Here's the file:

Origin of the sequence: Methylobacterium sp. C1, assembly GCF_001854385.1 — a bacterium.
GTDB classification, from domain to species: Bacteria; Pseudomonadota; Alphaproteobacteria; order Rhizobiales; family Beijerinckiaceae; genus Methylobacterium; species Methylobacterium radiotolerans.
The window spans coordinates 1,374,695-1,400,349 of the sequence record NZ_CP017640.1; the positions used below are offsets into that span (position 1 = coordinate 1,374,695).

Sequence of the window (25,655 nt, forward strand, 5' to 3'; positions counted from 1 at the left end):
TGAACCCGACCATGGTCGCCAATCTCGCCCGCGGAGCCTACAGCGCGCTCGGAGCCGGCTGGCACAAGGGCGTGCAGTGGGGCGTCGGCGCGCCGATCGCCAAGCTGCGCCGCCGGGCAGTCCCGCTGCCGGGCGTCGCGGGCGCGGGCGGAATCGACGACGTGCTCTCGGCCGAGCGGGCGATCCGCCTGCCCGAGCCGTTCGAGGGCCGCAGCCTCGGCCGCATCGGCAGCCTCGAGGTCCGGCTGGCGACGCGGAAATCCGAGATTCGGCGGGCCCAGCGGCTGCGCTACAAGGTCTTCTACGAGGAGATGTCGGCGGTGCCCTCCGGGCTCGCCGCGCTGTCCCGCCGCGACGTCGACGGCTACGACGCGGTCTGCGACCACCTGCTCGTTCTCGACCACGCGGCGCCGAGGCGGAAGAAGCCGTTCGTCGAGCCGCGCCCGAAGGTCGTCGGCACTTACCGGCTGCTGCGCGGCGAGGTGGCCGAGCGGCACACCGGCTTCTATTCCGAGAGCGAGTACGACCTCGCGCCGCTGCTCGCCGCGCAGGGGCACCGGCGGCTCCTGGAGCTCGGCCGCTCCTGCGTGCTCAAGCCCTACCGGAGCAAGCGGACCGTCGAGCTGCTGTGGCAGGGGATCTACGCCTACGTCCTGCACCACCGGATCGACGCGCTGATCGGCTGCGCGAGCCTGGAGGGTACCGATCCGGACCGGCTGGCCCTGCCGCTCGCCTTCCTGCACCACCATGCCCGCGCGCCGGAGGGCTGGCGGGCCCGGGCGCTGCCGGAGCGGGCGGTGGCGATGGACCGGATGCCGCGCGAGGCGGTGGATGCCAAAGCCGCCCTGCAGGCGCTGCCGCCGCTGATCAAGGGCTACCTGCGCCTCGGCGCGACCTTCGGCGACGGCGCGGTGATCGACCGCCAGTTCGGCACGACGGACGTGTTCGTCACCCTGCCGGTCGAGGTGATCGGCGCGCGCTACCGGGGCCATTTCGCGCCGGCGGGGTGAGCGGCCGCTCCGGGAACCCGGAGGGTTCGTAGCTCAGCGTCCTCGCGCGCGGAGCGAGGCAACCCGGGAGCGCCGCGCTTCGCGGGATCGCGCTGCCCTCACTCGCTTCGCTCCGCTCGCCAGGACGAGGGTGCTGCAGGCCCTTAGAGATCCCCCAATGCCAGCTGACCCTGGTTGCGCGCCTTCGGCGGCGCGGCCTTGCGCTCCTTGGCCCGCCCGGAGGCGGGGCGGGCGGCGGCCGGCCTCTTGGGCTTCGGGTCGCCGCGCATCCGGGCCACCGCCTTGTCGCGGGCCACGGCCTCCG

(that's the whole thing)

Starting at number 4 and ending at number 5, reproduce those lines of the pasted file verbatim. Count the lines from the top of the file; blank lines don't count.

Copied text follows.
Sequence of the window (25,655 nt, forward strand, 5' to 3'; positions counted from 1 at the left end):
TGAACCCGACCATGGTCGCCAATCTCGCCCGCGGAGCCTACAGCGCGCTCGGAGCCGGCTGGCACAAGGGCGTGCAGTGGGGCGTCGGCGCGCCGATCGCCAAGCTGCGCCGCCGGGCAGTCCCGCTGCCGGGCGTCGCGGGCGCGGGCGGAATCGACGACGTGCTCTCGGCCGAGCGGGCGATCCGCCTGCCCGAGCCGTTCGAGGGCCGCAGCCTCGGCCGCATCGGCAGCCTCGAGGTCCGGCTGGCGACGCGGAAATCCGAGATTCGGCGGGCCCAGCGGCTGCGCTACAAGGTCTTCTACGAGGAGATGTCGGCGGTGCCCTCCGGGCTCGCCGCGCTGTCCCGCCGCGACGTCGACGGCTACGACGCGGTCTGCGACCACCTGCTCGTTCTCGACCACGCGGCGCCGAGGCGGAAGAAGCCGTTCGTCGAGCCGCGCCCGAAGGTCGTCGGCACTTACCGGCTGCTGCGCGGCGAGGTGGCCGAGCGGCACACCGGCTTCTATTCCGAGAGCGAGTACGACCTCGCGCCGCTGCTCGCCGCGCAGGGGCACCGGCGGCTCCTGGAGCTCGGCCGCTCCTGCGTGCTCAAGCCCTACCGGAGCAAGCGGACCGTCGAGCTGCTGTGGCAGGGGATCTACGCCTACGTCCTGCACCACCGGATCGACGCGCTGATCGGCTGCGCGAGCCTGGAGGGTACCGATCCGGACCGGCTGGCCCTGCCGCTCGCCTTCCTGCACCACCATGCCCGCGCGCCGGAGGGCTGGCGGGCCCGGGCGCTGCCGGAGCGGGCGGTGGCGATGGACCGGATGCCGCGCGAGGCGGTGGATGCCAAAGCCGCCCTGCAGGCGCTGCCGCCGCTGATCAAGGGCTACCTGCGCCTCGGCGCGACCTTCGGCGACGGCGCGGTGATCGACCGCCAGTTCGGCACGACGGACGTGTTCGTCACCCTGCCGGTCGAGGTGATCGGCGCGCGCTACCGGGGCCATTTCGCGCCGGCGGGGTGAGCGGCCGCTCCGGGAACCCGGAGGGTTCGTAGCTCAGCGTCCTCGCGCGCGGAGCGAGGCAACCCGGGAGCGCCGCGCTTCGCGGGATCGCGCTGCCCTCACTCGCTTCGCTCCGCTCGCCAGGACGAGGGTGCTGCAGGCCCTTAGAGATCCCCCAATGCCAGCTGACCCTGGTTGCGCGCCTTCGGCGGCGCGGCCTTGCGCTCCTTGGCCCGCCCGGAGGCGGGGCGGGCGGCGGCCGGCCTCTTGGGCTTCGGGTCGCCGCGCATCCGGGCCACCGCCTTGTCGCGGGCCACGGCCTCCG